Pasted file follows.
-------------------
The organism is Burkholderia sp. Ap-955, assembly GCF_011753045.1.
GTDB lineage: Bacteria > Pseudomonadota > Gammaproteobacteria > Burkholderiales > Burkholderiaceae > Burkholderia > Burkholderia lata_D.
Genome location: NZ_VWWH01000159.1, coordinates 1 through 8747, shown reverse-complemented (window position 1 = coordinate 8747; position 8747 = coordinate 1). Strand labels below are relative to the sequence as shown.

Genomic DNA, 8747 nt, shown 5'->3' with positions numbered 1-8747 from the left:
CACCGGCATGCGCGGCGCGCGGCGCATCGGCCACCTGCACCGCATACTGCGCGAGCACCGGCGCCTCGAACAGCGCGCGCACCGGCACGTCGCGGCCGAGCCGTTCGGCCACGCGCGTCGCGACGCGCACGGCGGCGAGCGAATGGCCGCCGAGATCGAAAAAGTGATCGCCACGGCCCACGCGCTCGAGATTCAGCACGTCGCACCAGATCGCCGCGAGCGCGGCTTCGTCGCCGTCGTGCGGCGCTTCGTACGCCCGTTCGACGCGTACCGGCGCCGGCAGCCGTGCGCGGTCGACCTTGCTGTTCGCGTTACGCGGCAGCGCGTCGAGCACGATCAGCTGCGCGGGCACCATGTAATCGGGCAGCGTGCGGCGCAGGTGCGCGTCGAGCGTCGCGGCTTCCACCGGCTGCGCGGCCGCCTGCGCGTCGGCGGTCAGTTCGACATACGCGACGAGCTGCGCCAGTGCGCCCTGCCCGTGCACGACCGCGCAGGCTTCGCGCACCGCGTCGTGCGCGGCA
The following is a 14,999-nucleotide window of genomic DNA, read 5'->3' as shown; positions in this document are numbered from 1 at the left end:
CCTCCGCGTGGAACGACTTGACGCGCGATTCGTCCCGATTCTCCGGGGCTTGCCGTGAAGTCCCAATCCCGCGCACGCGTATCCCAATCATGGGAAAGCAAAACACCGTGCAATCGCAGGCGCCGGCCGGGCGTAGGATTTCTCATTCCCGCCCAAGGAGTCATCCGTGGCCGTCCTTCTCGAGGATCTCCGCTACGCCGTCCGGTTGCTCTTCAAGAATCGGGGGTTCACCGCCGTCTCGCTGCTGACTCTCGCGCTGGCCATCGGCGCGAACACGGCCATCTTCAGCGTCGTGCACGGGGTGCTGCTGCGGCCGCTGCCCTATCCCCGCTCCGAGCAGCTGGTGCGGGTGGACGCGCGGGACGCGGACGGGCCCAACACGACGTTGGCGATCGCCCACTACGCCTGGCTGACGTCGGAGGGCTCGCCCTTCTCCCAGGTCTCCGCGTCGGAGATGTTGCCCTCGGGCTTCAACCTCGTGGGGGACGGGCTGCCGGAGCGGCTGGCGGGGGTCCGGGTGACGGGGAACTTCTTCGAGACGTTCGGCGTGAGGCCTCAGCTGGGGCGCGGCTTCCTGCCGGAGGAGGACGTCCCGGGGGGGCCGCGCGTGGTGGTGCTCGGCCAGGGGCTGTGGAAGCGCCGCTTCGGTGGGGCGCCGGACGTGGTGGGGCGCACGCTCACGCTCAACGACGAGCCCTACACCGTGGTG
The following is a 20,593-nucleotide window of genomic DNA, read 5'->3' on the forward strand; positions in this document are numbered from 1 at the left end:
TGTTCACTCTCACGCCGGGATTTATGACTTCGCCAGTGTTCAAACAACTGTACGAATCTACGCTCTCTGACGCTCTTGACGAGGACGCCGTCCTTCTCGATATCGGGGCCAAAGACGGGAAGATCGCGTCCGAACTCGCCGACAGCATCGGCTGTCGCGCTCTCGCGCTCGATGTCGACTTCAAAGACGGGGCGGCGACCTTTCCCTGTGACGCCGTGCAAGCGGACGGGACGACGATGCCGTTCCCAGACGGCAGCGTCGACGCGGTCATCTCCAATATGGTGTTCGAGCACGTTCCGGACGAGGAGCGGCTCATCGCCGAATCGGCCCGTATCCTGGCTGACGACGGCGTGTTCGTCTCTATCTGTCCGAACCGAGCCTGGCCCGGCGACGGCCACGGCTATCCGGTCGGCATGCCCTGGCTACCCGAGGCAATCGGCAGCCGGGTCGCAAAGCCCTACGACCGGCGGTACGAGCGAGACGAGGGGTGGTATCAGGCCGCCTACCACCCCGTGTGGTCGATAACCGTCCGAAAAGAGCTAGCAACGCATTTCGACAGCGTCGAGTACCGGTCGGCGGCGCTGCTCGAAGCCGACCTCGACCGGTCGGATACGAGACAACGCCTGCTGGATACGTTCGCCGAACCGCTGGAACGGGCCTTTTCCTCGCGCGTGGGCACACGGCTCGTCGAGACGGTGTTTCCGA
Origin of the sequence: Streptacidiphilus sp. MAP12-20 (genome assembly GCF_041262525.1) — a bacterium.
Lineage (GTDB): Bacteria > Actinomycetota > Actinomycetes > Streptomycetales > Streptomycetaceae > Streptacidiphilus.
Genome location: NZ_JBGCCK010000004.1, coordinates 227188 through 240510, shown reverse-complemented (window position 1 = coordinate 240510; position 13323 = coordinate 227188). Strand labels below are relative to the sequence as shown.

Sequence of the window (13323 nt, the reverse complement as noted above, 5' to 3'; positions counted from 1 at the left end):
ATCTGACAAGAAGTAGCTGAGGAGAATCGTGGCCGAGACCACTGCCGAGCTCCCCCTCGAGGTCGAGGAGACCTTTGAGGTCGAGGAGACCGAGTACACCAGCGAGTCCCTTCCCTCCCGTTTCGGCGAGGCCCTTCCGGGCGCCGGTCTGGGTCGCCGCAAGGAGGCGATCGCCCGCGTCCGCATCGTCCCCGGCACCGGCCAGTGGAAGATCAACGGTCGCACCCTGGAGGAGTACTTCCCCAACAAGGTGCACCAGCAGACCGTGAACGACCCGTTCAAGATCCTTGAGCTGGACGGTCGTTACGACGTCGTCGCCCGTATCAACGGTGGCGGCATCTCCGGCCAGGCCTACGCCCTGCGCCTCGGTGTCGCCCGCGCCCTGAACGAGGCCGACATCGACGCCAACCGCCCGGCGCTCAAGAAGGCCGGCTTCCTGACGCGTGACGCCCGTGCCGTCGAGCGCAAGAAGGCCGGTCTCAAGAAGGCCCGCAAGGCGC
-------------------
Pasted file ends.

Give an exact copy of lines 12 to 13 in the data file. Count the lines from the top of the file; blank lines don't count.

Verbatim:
Genome location: NZ_JBGCCK010000004.1, coordinates 227188 through 240510, shown reverse-complemented (window position 1 = coordinate 240510; position 13323 = coordinate 227188). Strand labels below are relative to the sequence as shown.

Sequence of the window (13323 nt, the reverse complement as noted above, 5' to 3'; positions counted from 1 at the left end):